Ask an academic for advice about the job market, and you’ll get some fascinating responses; colleagues from around the country have been wildly generous in answering my graduate assistant’s questions about how she should best approach her search for a full-time position.
1. Aside from the obvious (publications, stellar recommendation letters, etc.), what is it about an applicant’s file that would make you insist on interviewing him or her?
*Superb teaching evaluations
2. What do you consider “important scholarly work” and why? What does it do and how does it do it? Keep your answer to one sentence, please.
*Work that tests and vexes reigning paradigm(s)
3. How can an applicant make his or her letter not sound like everyone else’s but not be disturbingly quirky?
*By writing in the kind of iceberg-crisp prose you are likely to find at the start of each week’s New Yorker– sentences of no more than 15 words–with real verbs–and no jargon.
4. What are you REALLY looking for when you interview someone? I mean, really?
5. Aside from publishing and presenting at conferences, what scholarly activities impress you the most?
*What else is there?
6. Extra Credit Question from Gina: What’s the ONE thing she must avoid saying in the cover letter? What line, phrase, or word makes your eye twitch and your mouth scrunch when you see it on a candidate’s page?
*”My project . . .”
John Glavin, Professor of English and Director of the Gervase Programs, Georgetown University
*I think there are a few things that matter–don’t talk very much about teaching (though you need a few course plans and a few sentences); talk in a fairly focused way about your diss or research project: nobody (or only a jerk) is impressed by wide-ranging stuff, especially as wide-ranging stuff opens one up to invasions of touchy fellas’ (all male academics’) own presumed areas of expertise. I really think the best thing is to talk enthusiastically and pointedly about what you’ve done and know: they’ll either like it or not. A couple of problem, areas: try not to incorporate into your speech tics that are common in scholarly writing–don’t “intervene;”‘ don’t say, “I would argue that”; don’t “intersect” or “complicate” or “make a marriage of” (unless one is talking about sex, which is always a good idea in any scene, interviews especially).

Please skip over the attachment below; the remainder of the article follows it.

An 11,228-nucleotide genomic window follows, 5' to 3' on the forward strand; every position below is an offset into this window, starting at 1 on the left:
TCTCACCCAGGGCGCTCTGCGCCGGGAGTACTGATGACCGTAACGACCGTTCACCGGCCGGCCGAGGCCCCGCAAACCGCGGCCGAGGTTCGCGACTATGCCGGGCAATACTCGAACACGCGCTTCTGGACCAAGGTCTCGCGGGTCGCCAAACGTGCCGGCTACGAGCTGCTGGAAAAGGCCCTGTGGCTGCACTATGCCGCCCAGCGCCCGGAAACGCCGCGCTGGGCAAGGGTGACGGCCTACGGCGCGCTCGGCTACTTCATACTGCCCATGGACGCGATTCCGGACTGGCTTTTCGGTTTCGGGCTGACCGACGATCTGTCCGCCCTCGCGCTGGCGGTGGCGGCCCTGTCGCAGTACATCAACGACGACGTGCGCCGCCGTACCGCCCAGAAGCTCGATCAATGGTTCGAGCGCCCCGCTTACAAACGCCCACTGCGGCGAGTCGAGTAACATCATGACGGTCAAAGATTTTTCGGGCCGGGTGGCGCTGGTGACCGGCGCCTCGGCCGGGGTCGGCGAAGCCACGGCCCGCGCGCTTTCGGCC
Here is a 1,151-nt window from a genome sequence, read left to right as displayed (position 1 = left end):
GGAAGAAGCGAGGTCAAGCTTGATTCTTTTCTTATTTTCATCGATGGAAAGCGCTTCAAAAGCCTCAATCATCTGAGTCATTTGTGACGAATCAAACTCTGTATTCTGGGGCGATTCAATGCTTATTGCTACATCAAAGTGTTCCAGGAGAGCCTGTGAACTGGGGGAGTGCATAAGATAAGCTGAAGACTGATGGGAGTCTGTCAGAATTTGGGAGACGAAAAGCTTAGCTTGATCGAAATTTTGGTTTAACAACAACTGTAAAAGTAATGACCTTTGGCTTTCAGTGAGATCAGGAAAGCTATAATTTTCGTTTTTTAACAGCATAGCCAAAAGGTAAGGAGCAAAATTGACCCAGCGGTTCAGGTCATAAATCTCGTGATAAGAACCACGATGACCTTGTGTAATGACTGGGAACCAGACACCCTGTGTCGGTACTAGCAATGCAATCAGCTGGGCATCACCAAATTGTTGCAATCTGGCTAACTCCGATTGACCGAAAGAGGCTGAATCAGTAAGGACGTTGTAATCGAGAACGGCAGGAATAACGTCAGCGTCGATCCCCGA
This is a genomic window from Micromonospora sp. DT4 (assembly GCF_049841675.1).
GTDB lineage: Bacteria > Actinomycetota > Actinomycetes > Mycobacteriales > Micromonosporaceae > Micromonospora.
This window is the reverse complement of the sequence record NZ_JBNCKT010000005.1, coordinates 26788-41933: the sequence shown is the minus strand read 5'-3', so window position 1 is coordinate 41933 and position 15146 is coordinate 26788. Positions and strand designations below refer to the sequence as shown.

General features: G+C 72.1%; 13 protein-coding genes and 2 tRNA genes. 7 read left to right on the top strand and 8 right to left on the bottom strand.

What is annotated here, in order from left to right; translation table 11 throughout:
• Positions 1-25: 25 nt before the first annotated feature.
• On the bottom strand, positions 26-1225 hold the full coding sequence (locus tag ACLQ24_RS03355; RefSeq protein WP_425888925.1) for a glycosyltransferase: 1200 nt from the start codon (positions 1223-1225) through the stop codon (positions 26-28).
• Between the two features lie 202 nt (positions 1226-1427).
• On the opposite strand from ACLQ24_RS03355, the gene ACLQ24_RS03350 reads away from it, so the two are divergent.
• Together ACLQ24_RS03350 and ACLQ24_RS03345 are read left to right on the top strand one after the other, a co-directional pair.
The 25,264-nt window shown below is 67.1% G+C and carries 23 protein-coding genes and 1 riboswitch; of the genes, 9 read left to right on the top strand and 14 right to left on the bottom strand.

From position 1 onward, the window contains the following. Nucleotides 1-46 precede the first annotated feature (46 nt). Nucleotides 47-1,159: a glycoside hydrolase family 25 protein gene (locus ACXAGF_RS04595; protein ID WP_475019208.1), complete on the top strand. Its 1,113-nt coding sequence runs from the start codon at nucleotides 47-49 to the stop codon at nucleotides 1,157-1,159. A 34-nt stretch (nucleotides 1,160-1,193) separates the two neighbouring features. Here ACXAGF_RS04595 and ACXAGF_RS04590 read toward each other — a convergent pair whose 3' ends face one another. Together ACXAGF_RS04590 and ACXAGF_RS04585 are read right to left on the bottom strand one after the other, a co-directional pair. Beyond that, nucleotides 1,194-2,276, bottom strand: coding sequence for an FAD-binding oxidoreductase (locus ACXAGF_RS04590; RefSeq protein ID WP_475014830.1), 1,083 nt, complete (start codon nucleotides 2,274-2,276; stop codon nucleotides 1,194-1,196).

James Kincaid, Aerol Arnold Professor of England, USC
* A consistent sense, from the entire application package, that the candidate would offer something to the institution that is needed, perhaps lacking, and which would complement what others at the institution contribute.
* “Important scholarly work” should disseminate, as broadly as possible, concepts that transform how we think about the object of scholarly study.
* A) Tailor the letter to the institution, speaking in its own language and focusing on any shared values (if it truly is a target for employment); B) honestly communicate what the candidate sees, in/at the institution, that would provide for a rewarding career or work experience…a kind of “at _____ I could offer, do….” approach. Above all, I think an honest communication of who and what the candidate is key here; be clear as to what your focal points are: teaching, service, scholarship (in what combinations, and how so)? PS: so many of us in academia are already so “disturbingly quirky” that is does not pay to try to predict how the “d.q.” will judge others as being distressingly “d.q.”
* A sense that the candidate would fit with the institution and program, and work well with students and faculty: basically, I assess how the candidate’s personal/professional identity might correspond with those of others and the institution’s identity (and our ideas of what it should evolve into).
* This one’s easy: Personally, and with/among my colleagues, I value scholarly work that A) involves and promotes the scholarship of others and is integrative, collaborative; B) scholarly work that is closely tied to teaching, university service, and any other Boyer-ish “integrative” measures; and C) scholarly work that relates to pedagogy and curricular innovation, such as actually designing new programs, methods, courses: there are so many education companies actually copyrighting their syllabi (etc.) that it is becoming rarer and rarer that innovations come from within the university, sad to say.
Chad Stanley, Assistant Professor of English, Wilkes University
* Enthusiasm about one’s project.
* That enthusiasm communicated clearly and with pleasure.
* Thoughtful engagement with interviewers’ questions–not canned, not so quick as to sound canned, and definitely tailored to the question at hand. Avoid the hop-skip to what you THINK is being asked (as in “Oh, yeah, that’s the future-projects question…”) because interviewers can always tell. Listen patiently while the interviewer asks the question; pause, think, and then respond genuinely.
* Maturity of the candidate–how he/she handles the stress of the interview, how she/he handles hostile or even lightly probing questions.
* THE FIT, something the candidate has no control over: Only the interviewers know the make-up of their faculty and are able to do a gestalt prediction about how that candidate will mix with the existing department.
* Worth stressing again: Enthusiasm. I’ve talked to academics outside of English who look for the same quality and say that a candidate who is truly excited about the intellectual adventure of his/her work often has an edge over others with better CVs. This is one of the reasons why departments should never skip interviews.
F. Elizabeth Hart, Associate Professor of English, UConn
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